The WHO’s tobacco control programme is funded in part by Bloomberg Philanthropies. In July of this year, the two parties restated their joint position at the launch of the WHO’s 8th Report on the Global Tobacco Epidemic: Addressing New and Emerging Products. In this report, the WHO emphasised that Electronic Nicotine Delivery Systems are “a threat to tobacco control,” are harmful, and should be banned or highly regulated. Bloomberg, in his capacity as the WHO Global Ambassador for Noncommunicable Diseases and Injuries, and founder of Bloomberg Philanthropies, stated that tobacco companies are marketing new products such as e-cigarettes to “hook another generation on nicotine.”
Now a dossier, Bloomberg, WHO and the Vaping Misinfodemic has been compiled by the International Network of Nicotine Consumer Organisations (INNCO).
The report contains statements and evidence from wide ranging sources including healthcare experts, leading academics, politicians, respected journalists and research organisations that puts major question marks on the mutual stance of the WHO and Bloomberg towards safer nicotine alternatives to smoking and the relationship between the two parties.
This dossier comes just a week after the UK Department of Health and Social Care announced that e-cigarettes could be prescribed on the National Health Service, a world first. That move by the UK government provoked significant public debate around the polar opposite views towards safer nicotine alternatives, such as vaping, held by the British government and the WHO which, not inconsequentially, is a major recipient of UK government support.
The dossier also comes as the WHO-hosted 9th Conference of Parties (COP9), tobacco control’s version of the United Nations COP26 conference on climate change is taking place this week. At COP9, government delegations from around the world are meeting to discuss tobacco and nicotine policy under the Framework Convention on Tobacco Control (FCTC).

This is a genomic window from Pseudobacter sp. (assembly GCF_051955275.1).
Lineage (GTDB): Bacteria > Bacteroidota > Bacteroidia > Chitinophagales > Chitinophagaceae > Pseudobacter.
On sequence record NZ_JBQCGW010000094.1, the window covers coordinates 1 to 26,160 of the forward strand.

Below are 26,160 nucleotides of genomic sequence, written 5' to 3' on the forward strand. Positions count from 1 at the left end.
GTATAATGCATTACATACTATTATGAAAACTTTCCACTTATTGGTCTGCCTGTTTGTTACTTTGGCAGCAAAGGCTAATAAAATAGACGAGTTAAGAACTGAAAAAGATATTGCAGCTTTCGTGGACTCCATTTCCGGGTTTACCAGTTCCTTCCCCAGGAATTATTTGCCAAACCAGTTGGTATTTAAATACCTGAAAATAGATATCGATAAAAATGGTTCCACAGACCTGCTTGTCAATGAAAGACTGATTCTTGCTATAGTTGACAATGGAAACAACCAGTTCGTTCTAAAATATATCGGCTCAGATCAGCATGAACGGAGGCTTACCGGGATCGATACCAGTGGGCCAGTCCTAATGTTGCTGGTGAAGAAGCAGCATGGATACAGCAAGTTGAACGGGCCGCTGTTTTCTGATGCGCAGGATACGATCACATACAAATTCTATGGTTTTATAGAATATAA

The outcomes from COP9 discussions will determine how international tobacco control policies are implemented at a country level across the globe to address the fact that 1.1 billion people still smoke worldwide and 8 million die every year from tobacco-related diseases. These tobacco control discussions inevitably include recommendations to FCTC member states on how to address what the WHO calls a “threat to tobacco control”: emerging nicotine products, including vaping devices.
The dossier highlights nine reasons why serious question marks need to be raised about WHO and Bloomberg’s outright opposition to safer nicotine alternatives to deadly smoking. High on the list is their failure to distinguish between smoking addiction and nicotine dependence, says Charles A Gardner, Executive Director at INNCO: “Effectively, through this failure they are shifting the harm focus from smoking to tobacco to nicotine – where it obviously doesn’t belong. Nicotine does not cause cancer, heart, or lung disease. Smoking does.”
This is backed up in the dossier by expert views on the profound difference between deadly cigarette smoke and the drug, nicotine, including those expressed by Dr Jamie Hartmann-Boyce, Senior Research Fellow in Health Behaviours at the University of Oxford; Professor John Britton, Emeritus Professor of Epidemiology University of Nottingham, and special advisor to the Royal College of Physicians on Tobacco; Adam Afriye MP; and a joint statement by 15 past-Presidents of the world's top professional society in the field of tobacco control, the Society for Research on Nicotine and Tobacco.
The WHO’s role in COP events is scrutinised, with evidence suggesting that it is very controlling in terms of the agenda and attendance. Unlike COP26, these tobacco control COP meetings are described as “all but excluding the media,” “well-known for the routine ejection of the public from proceedings,” and “notoriously secretive”.
The dossier also reports on claims that only tobacco control non-governmental organisations (NGOs) allowed to attend are those who subscribe to the WHO’s tobacco harm reduction denialist stance. The UK Parliament’s All-Party Parliamentary Group (APPG) for Vaping recently issued a warning about the participation at COP9 of The Union, a major global NGO funded by Bloomberg Philanthropies.
Says Gardner: “The Union (International Union Against Tuberculosis and Lung Disease) recently issued a major report titled Where Bans are Best: Why Low- and Middle-Income Countries Must Prohibit E-cigarette and HTP Sales to Truly Tackle Tobacco. The Union is one of Bloomberg Philanthropies’ two top tobacco control grantees (the other is the US-based Campaign for Tobacco-Free Kids).”